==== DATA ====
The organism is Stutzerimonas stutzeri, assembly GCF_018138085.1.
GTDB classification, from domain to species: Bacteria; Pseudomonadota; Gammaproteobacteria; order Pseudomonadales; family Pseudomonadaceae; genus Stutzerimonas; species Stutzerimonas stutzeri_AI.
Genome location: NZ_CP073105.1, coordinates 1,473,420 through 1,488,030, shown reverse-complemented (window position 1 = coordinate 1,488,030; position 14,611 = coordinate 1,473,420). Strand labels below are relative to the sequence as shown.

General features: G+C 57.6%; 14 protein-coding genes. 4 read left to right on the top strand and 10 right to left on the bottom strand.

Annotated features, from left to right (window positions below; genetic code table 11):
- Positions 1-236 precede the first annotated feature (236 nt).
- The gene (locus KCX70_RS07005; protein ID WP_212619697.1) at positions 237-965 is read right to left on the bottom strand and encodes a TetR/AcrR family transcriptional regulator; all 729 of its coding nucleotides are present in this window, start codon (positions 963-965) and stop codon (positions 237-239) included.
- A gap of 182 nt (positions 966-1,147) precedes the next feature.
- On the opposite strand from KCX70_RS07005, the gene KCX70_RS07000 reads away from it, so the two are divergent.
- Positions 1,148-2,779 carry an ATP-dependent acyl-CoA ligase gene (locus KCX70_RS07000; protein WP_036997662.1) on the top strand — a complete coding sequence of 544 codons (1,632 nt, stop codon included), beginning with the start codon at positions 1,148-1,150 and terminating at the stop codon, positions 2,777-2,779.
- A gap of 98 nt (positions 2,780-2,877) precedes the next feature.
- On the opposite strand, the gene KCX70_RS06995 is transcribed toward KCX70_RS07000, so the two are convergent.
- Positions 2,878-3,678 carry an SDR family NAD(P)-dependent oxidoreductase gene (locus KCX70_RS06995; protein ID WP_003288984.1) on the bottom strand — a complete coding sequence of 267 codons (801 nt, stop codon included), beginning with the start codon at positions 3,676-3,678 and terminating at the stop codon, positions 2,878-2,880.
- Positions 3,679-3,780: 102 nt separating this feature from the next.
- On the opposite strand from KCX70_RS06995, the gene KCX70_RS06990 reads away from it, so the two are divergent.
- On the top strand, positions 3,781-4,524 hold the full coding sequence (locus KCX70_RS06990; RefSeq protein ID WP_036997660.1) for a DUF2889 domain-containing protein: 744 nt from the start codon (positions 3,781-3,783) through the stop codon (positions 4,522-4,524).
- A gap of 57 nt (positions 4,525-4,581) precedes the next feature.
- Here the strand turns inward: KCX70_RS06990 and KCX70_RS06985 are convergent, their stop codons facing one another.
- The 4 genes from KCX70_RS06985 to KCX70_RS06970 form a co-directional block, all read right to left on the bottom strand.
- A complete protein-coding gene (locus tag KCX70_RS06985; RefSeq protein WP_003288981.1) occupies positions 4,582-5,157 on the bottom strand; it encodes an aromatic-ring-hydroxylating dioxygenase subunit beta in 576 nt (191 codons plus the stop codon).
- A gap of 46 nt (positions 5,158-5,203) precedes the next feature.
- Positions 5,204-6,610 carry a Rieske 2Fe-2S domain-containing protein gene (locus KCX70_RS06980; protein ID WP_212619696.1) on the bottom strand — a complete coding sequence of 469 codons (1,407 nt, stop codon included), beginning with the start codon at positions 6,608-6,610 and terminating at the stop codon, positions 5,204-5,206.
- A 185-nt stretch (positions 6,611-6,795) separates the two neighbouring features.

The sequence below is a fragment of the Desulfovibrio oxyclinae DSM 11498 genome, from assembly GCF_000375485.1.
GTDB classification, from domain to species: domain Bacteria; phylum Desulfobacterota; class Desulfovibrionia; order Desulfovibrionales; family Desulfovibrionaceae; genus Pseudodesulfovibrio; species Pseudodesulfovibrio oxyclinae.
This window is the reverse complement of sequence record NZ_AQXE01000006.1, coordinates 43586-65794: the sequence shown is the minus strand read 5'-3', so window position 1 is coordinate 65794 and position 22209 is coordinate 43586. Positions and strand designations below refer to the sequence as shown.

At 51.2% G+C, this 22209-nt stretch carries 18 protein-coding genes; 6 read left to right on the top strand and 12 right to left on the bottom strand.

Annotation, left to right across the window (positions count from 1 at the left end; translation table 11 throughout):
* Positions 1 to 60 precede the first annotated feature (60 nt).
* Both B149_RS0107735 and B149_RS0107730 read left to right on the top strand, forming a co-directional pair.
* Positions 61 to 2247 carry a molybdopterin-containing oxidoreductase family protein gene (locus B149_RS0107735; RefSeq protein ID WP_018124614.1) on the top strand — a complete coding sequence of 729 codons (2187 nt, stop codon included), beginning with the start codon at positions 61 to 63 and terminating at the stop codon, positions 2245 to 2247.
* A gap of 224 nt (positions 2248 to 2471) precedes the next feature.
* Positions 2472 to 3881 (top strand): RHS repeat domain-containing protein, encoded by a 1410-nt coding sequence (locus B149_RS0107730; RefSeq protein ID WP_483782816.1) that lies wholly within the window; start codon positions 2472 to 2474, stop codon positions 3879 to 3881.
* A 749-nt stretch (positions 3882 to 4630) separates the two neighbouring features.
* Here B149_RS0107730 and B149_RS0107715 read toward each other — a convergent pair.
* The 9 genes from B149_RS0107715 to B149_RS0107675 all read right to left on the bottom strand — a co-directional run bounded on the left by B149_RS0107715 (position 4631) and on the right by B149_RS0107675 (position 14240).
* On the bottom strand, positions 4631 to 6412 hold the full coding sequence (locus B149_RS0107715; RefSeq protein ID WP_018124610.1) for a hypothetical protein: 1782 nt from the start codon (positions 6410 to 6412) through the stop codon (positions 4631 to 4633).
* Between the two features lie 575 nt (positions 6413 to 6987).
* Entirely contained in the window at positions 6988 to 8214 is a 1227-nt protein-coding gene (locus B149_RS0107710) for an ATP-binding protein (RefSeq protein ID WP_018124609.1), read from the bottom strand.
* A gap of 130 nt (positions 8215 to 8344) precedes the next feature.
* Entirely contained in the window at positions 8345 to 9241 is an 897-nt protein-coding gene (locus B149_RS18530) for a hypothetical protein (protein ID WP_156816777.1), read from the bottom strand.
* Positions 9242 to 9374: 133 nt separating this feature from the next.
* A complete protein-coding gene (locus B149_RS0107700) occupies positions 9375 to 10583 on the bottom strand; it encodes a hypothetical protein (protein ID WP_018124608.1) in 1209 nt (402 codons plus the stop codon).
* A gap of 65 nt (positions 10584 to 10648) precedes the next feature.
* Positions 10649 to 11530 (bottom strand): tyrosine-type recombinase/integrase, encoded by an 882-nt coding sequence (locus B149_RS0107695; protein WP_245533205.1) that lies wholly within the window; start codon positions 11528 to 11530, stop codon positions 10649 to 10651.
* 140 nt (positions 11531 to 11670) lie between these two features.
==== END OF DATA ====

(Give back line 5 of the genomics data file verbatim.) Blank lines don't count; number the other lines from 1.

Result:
Annotated features, from left to right (window positions below; genetic code table 11):